For anyone who has filled their car with petrol over the last year and baulked at the bill, I can set your mind at rest: the price was worth paying. Of course, that’s with the exception of the share taken by western governments, who fritter it on useless activities.
However, here in Abu Dhabi, where the oil is drilled, the proceeds are being put to good use. The other evening we went to a party to celebrate the country’s National Day. The United Arab Emirates was formed 37 years ago. It is quite strange to live in a country younger than oneself, although of course Helena pretends she is younger still.
As we stood on a balcony overlooking the Corniche we suddenly saw four microlights flying in formation, spraying fireworks like rockets. Then there was a roar from a barge in the bay and the fireworks began. Trying to describe fireworks is like trying to paint water, but here goes: huge circles of colour, sapphire blues, grass greens, gold and silver, then other rockets with lights that parachuted down into the water, roman candles throwing up yellow and pink sparks, other rockets with colours like the French flag, then the UAE flag, then more rockets and bangs and sparks like fireflies. At times it was as if the sky were filled with giants chandeliers.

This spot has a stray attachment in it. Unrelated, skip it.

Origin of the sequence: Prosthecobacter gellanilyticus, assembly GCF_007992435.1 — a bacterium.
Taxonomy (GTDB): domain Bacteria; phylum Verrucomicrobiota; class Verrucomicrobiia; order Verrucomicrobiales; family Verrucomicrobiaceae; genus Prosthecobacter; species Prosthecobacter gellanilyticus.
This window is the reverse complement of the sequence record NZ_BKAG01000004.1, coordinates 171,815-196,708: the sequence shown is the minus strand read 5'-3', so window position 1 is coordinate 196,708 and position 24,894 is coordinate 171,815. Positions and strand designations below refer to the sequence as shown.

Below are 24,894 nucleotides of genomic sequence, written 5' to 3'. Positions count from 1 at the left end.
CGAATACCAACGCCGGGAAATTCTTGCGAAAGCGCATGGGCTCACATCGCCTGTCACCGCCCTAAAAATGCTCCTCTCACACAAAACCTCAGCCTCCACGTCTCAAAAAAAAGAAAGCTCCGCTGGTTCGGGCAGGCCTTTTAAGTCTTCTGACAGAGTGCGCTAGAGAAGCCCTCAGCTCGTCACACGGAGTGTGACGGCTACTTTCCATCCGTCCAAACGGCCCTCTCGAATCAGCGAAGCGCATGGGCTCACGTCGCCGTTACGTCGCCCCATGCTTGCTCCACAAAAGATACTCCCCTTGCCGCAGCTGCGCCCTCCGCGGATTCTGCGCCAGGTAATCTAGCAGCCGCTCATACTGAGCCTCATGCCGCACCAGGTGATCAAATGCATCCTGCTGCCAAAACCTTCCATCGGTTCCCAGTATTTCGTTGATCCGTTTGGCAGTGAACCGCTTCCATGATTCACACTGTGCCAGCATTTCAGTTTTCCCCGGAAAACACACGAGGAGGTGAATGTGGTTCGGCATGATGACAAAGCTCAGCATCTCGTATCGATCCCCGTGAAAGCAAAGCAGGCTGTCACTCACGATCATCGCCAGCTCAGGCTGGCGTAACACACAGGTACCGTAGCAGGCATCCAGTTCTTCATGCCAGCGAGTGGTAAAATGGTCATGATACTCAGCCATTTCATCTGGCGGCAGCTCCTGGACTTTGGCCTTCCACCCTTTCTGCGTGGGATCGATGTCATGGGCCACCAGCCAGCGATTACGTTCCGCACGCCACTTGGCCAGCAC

All the while this was happening a simultaneous show was taking place opposite the Emiratres Palace Hotel. It was a firework display in Dolby Stereo. The children stood looking in awe, uttering the odd “Wheee” before collapsing either cold or asleep. The display went on longer than a firework show decently should. It was like eating a kilo of caviar or drinking a full bottle of Chateau d’Yquem.
For the first time ever, when the show ended, I felt like I had seen enough fireworks for the day. “That’s enough fireworks,” I said. And went inside to talk to our Pakistani hosts, who poured me a large whisky and discussed economics and the stock market with grave faces.